Hall of Fame Original Florida Highwaymen

Fort Pierce, Florida, A Legend of the Road!

Celebrating Black History

Harold Newton

"The History Maker!" "Harold Newton, A Legend of the Road" is an icon on the Highwaymen Heritage Trail.

Harold Newton was a co-founding member of the Florida Highwaymen. A well-known group of African American landscape artists
established a historical art movement in Fort Pierce, Florida. In America, amid the 1950s Civil Rights Movement, the impact of segregation
disenfranchised all facets of the black communities.

Harold Newton was influenced, and Alfred Hair was taught by A. E. Backus, a Fort Pierce, Florida, white landscape artist. With no formal art training, Newton was naturally talented. He would study Backus subjects and later painted them by memory, according to his family.
Newton began his painting voyage during the early 1950s, possibly earlier, according to his friend Roy McLendon Sr. In 1953, Newton considered his paintings more substantial and sold his creations accordingly. Newton's impact on the group was significant. His door-to-door sales and on-the-road techniques were highly successful. Harold's unconventional canvas choices were velvet, Upson Board and Masonite. The group adopted his methods to earn their living.

Like his two brothers, Sam and Lemuel, with Harold's skill and quality, his collections sold for exceedingly more than 35 dollars a painting, unlike most of the other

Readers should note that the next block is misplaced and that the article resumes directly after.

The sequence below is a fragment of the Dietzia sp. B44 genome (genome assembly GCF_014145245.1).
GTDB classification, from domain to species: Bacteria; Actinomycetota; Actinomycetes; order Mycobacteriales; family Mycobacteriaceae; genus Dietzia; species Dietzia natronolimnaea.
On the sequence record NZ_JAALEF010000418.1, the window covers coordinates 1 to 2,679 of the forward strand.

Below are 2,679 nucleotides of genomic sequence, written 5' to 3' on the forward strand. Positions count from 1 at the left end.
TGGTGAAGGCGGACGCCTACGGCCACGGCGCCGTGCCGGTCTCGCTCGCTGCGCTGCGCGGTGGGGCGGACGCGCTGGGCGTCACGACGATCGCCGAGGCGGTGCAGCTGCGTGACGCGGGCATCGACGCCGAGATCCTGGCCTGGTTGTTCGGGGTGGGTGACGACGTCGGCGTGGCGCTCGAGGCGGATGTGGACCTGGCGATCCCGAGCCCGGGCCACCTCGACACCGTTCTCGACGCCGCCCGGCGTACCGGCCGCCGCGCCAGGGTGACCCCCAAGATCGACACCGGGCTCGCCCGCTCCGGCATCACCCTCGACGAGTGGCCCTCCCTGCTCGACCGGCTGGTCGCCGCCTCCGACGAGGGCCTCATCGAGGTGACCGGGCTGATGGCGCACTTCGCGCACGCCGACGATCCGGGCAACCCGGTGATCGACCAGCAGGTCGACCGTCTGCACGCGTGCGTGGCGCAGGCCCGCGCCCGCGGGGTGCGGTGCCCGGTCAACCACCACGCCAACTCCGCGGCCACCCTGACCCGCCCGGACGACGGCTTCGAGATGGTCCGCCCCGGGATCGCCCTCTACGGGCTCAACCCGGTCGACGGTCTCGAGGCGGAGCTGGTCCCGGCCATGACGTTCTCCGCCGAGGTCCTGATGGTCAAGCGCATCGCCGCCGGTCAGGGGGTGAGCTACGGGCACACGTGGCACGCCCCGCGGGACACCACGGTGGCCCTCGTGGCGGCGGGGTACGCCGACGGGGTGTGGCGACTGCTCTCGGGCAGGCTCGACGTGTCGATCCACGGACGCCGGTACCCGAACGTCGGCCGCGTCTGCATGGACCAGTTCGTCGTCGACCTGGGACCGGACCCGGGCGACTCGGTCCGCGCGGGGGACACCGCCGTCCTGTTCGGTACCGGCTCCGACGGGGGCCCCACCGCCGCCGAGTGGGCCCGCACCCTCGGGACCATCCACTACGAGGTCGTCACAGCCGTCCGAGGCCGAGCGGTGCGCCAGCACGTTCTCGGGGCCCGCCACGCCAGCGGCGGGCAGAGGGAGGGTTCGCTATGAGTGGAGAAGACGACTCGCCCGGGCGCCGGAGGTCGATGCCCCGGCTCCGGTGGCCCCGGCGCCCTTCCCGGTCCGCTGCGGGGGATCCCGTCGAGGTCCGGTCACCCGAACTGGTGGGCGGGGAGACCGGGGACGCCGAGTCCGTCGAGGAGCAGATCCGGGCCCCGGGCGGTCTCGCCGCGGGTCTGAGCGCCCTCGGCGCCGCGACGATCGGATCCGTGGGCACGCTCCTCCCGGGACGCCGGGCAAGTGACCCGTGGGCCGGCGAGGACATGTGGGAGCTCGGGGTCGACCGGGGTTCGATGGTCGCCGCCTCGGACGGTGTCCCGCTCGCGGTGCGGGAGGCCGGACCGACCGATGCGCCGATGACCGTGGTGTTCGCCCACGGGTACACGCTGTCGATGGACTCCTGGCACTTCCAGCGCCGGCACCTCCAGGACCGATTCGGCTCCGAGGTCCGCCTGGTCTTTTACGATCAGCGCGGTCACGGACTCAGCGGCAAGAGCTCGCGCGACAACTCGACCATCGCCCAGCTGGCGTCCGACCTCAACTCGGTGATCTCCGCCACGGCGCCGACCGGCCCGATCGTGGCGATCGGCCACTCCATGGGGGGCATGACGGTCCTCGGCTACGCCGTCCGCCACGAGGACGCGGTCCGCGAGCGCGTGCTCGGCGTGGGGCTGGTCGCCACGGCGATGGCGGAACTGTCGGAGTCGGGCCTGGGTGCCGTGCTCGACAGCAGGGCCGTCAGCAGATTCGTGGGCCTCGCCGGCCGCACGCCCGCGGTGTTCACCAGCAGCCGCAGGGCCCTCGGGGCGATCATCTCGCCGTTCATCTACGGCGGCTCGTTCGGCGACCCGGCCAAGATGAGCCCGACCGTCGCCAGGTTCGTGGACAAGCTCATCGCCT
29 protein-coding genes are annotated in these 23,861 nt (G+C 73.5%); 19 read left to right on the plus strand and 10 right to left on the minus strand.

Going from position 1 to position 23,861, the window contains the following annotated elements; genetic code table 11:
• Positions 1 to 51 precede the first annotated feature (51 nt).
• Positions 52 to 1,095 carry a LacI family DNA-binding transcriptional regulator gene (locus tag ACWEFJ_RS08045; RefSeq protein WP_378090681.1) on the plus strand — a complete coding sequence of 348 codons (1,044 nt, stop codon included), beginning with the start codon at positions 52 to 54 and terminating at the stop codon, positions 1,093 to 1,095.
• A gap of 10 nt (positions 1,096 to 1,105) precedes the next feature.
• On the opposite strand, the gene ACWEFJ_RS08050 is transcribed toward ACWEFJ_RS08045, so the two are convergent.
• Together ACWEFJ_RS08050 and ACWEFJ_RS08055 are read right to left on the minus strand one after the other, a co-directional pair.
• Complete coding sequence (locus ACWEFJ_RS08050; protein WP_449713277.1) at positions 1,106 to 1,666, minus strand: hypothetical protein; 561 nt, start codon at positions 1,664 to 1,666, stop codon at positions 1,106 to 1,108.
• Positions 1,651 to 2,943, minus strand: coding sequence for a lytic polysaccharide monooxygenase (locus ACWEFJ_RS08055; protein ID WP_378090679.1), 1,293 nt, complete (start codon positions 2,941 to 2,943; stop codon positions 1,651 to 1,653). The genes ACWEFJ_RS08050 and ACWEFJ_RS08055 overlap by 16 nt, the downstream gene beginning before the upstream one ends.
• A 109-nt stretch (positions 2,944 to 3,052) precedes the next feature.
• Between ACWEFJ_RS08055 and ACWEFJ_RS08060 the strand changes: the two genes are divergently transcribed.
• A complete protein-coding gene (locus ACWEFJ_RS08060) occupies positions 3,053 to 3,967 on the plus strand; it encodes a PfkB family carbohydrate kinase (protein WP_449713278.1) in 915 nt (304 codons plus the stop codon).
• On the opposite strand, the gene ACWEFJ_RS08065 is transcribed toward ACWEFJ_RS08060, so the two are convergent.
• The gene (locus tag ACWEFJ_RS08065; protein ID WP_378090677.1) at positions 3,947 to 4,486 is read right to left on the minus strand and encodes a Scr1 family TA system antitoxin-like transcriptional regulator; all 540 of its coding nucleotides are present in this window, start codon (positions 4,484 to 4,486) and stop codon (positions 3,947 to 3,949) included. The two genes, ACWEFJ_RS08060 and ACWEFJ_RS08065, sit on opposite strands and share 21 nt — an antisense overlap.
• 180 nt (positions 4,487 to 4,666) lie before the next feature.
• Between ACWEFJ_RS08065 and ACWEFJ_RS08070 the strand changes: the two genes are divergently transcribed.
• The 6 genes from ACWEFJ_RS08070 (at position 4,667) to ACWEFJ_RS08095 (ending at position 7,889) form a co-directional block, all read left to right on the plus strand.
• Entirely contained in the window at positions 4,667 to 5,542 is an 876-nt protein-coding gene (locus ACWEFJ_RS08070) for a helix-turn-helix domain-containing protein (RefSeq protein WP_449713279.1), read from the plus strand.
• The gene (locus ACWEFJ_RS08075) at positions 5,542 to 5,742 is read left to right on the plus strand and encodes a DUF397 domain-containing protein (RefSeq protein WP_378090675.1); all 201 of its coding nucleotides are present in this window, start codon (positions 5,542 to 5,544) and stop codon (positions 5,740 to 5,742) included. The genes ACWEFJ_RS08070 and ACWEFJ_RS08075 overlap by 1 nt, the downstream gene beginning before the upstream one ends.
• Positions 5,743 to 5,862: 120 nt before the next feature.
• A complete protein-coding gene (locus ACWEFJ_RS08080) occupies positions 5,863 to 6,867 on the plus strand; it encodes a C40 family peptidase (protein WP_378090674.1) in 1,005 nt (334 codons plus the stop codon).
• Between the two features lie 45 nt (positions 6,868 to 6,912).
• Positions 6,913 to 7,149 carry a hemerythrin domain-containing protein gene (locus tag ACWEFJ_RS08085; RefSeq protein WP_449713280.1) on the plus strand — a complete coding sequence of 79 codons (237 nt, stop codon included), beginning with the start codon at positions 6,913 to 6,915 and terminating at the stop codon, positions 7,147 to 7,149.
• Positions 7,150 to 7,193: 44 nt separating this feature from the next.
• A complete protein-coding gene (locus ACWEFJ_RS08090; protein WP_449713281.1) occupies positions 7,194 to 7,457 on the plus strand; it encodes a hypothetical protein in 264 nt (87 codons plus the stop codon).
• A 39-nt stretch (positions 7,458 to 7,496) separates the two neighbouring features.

Highwaymen. In many of Florida's distinctive scenic seasons, Harold was diverse in his characteristics and dramatics. Coastlines, rivers, backwood
sunsets, and the black community revealed the true beauty portrayed in his works.

Through her observation and practice, Harold taught Mary Ann Carroll to paint the only female Highwaymen of the Original group.
Harold was selective with who painted with him occasionally; Roberts, McLendon, and the Daniels brothers are a few. It was not unusual for Harold to keep to himself and not mingle with many of the Highwaymen.


Harold Newton was among one of the most accomplished painters of the Florida Highwaymen. But unfortunately, Harold's life was cut short at 59 in Vero Beach, Florida.
He never recovered from a stroke the year before. Harold Newton's grave site is modest; he was buried at the only African-American cemetery in Gifford, Florida.

Harold Newton enjoyed success in a time of racial segregation.
In 2004, Harold Newton and twenty-five colleagues were inducted into the Florida Artist Hall of Fame in Tallahassee, Florida.
One of many accolades Harold Newton did not live to experience.